For 63 years, the governments of North and South Korea have been in a political stare-down, across a heavily guarded border and a demilitarised zone.
And the two media scenes could not be more different.
North Korea's media are among the world's most censored, with just one television network, a state-run mouthpiece pumping out the government line. In South Korea journalists have to watch what they say about their neighbour - a vague, antiquated law prohibits the publishing of anything sympathetic to North Korea.
Operating under the radar is a growing network of North Korean citizen reporters who work with media outlets based in Seoul, funded by the US, and staffed with defectors from the north.
Equipped with not much more than mobile phones, those sources smuggle information out of North Korea that gets picked up by the mainstream media. They take risks, with the apparent aim of showing the real North Korea to the rest of the world.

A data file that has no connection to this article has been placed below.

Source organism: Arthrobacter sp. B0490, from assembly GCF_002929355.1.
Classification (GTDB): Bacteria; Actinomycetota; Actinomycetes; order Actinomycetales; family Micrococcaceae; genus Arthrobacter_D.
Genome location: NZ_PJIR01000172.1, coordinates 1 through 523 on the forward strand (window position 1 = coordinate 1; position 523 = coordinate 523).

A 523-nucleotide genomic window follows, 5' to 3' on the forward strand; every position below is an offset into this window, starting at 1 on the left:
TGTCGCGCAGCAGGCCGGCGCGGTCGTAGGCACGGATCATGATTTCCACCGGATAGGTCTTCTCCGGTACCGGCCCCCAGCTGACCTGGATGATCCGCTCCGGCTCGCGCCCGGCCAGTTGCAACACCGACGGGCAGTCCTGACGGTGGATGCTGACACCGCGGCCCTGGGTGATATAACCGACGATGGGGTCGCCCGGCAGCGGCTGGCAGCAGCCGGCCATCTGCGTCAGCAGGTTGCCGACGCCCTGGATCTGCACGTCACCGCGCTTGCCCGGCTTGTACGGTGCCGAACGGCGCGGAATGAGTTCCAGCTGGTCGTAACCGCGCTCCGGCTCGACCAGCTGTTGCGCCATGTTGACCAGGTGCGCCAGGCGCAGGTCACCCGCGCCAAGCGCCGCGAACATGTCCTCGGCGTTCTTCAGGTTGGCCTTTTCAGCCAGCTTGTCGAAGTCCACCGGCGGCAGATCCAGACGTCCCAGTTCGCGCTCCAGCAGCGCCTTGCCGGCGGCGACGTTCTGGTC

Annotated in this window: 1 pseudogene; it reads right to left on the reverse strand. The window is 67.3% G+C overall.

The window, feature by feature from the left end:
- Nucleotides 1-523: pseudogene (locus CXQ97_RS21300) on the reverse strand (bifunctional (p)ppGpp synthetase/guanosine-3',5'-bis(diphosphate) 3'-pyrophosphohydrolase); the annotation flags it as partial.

But how does one assess the credibility of invisible sources? How can one begin to verify what they are reporting?
The Listening Post’s Gouri Sharma looks at an underground network that is gathering news in North Korea.
"People perceive North Korea to be a negative and surreal country. In particular the US perceives North Korea to be very strange. However, we at Daily NK have managed to show how 'real' North Koreans live, their ideologies, their dissatisfaction of the North Korean state."
Shin Joo-hyun, the chief editor at the Daily NK